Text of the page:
Though reluctant at first, Louis turns out to be easy to mold. He’s repeatedly warned by his no-nonsense trainer, Blackburn (a solid Al White), to follow a number of rules. He shouldn’t speak in public, he shouldn’t have his picture taken with a white woman, he should never go into a nightclub alone, and he should never gloat over a fallen white opponent if he wants whites to keep attending his fights. These were mistakes that Louis’ openly contemptuous predecessor Jack Johnson made, and Blackburn vows that “the last smile is gonna be ours.”


Most important, he reminds Louis of his ABC mantra: “Always Be Clean.” This becomes increasingly hard as the years go by and the boxer’s dwindling celebrity proves a weak analgesic for the pain of a life whose only true freedom was in the ring.

Linked by history

Not surprisingly, the man who understands Louis’ plight best isn’t his psychiatrist but Schmeling, who has flourished as a businessman in Hamburg after the war. Though their fates diverge widely, their histories intersect in crucial ways that extend beyond laying each other flat.

Graham and Collins are effective as the main combatants, but their roles have all the internal specificity of animated figures. Instead of nuance, Drukman bestows on them Significant Cultural Meaning, which would be fine if it were more organically earned.


From the beginning, Graham emphasizes the heavy tread of Louis’ embattled spirit. There’s not much development in the characterization as written, and the performance mostly highlights the various notes of sadness. Still, the poignancy is genuine if a little static.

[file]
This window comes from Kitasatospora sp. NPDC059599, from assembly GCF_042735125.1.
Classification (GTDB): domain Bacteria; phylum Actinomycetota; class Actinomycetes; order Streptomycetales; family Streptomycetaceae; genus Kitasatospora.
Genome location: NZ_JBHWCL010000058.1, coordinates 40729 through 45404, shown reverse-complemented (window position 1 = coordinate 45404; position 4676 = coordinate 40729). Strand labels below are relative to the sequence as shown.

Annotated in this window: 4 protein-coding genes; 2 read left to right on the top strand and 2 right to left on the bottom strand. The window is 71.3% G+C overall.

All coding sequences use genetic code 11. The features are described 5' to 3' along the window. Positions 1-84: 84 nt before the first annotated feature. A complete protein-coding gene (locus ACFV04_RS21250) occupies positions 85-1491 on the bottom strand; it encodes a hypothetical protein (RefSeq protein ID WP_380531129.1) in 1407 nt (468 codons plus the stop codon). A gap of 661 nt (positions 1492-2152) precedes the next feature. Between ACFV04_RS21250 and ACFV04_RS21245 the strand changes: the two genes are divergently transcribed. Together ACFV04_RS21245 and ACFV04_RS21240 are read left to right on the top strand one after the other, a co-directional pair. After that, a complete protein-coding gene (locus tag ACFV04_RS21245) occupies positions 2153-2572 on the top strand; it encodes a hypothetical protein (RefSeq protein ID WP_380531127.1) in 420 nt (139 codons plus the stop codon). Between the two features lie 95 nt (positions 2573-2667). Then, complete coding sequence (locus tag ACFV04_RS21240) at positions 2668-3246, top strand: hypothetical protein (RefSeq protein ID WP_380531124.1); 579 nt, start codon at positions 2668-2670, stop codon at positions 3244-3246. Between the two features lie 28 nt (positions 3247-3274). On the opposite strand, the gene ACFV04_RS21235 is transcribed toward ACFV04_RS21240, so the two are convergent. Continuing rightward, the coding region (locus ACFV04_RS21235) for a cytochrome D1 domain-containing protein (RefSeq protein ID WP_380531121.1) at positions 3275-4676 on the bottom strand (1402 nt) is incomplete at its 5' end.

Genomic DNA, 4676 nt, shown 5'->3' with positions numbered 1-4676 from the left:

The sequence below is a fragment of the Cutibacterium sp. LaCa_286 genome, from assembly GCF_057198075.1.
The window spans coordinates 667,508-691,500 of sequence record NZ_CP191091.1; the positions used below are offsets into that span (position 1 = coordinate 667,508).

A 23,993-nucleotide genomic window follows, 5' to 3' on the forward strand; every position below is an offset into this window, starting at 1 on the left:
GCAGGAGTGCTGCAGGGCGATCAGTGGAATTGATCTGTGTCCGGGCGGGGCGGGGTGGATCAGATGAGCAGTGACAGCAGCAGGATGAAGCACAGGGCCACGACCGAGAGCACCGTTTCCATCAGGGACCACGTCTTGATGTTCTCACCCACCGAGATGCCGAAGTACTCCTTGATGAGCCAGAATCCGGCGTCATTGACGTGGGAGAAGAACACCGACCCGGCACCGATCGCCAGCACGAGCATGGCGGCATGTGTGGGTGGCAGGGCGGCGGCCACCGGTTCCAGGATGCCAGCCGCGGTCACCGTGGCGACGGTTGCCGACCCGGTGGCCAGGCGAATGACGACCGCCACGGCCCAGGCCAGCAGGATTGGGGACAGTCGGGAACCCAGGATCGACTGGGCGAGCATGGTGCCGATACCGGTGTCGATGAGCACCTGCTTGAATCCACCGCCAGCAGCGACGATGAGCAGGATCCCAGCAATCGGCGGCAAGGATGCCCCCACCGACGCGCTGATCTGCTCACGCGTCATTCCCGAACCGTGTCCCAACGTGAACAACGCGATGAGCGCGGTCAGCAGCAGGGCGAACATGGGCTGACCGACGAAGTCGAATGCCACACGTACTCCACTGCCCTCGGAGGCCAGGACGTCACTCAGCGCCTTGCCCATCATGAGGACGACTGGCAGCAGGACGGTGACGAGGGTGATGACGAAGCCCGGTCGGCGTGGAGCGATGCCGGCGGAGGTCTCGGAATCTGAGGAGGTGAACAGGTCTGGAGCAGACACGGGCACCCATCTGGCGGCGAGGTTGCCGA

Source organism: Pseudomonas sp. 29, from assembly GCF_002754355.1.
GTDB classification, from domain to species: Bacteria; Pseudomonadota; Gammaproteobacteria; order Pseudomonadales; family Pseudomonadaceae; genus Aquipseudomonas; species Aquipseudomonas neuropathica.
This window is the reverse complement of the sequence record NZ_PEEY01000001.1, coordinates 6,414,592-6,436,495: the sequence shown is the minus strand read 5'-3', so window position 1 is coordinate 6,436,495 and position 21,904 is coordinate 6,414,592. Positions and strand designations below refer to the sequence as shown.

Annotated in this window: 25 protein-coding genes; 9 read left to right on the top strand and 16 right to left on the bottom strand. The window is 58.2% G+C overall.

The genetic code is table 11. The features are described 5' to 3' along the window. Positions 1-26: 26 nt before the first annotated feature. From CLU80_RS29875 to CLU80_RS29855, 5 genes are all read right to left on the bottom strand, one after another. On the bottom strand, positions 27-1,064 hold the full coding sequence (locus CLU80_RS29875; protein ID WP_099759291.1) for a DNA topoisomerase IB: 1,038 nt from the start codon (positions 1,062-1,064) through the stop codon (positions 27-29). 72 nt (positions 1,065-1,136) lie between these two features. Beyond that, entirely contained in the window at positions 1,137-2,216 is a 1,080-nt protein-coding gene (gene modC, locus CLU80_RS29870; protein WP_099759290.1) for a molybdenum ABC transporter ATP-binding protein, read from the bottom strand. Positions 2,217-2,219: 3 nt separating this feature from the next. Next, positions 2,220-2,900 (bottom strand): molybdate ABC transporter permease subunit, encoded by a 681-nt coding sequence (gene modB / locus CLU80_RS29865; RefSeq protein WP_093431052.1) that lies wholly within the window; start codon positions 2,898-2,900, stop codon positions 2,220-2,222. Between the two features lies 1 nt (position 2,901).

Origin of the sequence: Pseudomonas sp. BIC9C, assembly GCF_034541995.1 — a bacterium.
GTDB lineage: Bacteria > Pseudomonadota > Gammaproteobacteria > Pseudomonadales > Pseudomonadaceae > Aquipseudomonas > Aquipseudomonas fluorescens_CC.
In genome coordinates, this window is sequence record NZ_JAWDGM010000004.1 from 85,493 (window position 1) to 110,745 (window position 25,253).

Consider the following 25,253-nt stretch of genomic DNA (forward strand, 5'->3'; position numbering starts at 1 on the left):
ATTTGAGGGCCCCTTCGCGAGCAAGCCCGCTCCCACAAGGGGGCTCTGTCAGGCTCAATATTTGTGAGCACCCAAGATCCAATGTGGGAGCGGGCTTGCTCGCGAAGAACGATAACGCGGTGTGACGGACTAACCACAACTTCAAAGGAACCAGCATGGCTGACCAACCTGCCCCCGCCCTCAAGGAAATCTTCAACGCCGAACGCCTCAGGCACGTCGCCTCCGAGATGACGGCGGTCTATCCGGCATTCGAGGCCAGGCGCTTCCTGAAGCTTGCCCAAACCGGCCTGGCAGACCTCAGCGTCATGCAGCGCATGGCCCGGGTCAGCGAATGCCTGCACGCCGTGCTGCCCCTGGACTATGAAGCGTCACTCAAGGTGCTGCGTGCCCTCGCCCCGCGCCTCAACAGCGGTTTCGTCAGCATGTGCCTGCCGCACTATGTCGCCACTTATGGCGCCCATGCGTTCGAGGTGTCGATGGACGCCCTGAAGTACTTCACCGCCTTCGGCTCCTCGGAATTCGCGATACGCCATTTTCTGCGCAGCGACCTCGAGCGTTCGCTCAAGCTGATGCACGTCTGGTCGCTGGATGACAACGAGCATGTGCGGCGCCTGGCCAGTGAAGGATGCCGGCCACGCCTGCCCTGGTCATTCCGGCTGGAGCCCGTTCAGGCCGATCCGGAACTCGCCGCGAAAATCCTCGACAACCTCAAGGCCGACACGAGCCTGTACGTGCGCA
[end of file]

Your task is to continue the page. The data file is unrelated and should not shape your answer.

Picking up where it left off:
Collins, whose German accent seems as ostentatious as the fur coat he wears when he sweeps into Louis’ psych ward as an older man, certainly makes a vivid stand-in for Schmeling. But like Graham, all he can do is zero in on the softer aspects of his broadly conceived part.

The supporting cast has zestier material to work with. In darting from character to character, Smith, David Deblinger and especially Katie Barrett are allowed to gallop away with most of the fun, turning “shinola into Champagne,” to borrow period vernacular from one of the reporters in the play.

The production design, dominated by Lee Savage’s boxing ring set, is crackling good across the board. Tyler Micoleau’s lighting helps create the excitement of a much-anticipated brawl, as does Lindsay Jones’ sound design, which cleverly layers radio play-by-play with booming microphone commentary.


McSweeny’s direction finds the energetic soul of Drukman’s drama, which may not be one for the ages but definitely provides a brisk theatrical workout for actors and audience alike.


‘In This Corner’


Where: Cassius Carter Centre Stage, the Old Globe, Balboa Park, San Diego

When: 7 p.m. Tuesdays and Wednesdays, 8 p.m. Thursdays and Fridays, 2 and 8 p.m. Saturdays, 2 and 7 p.m. Sundays

Ends: Feb. 10

Price: $42 to $59


Contact: (619) 234-5623 or

Running time: 2 hours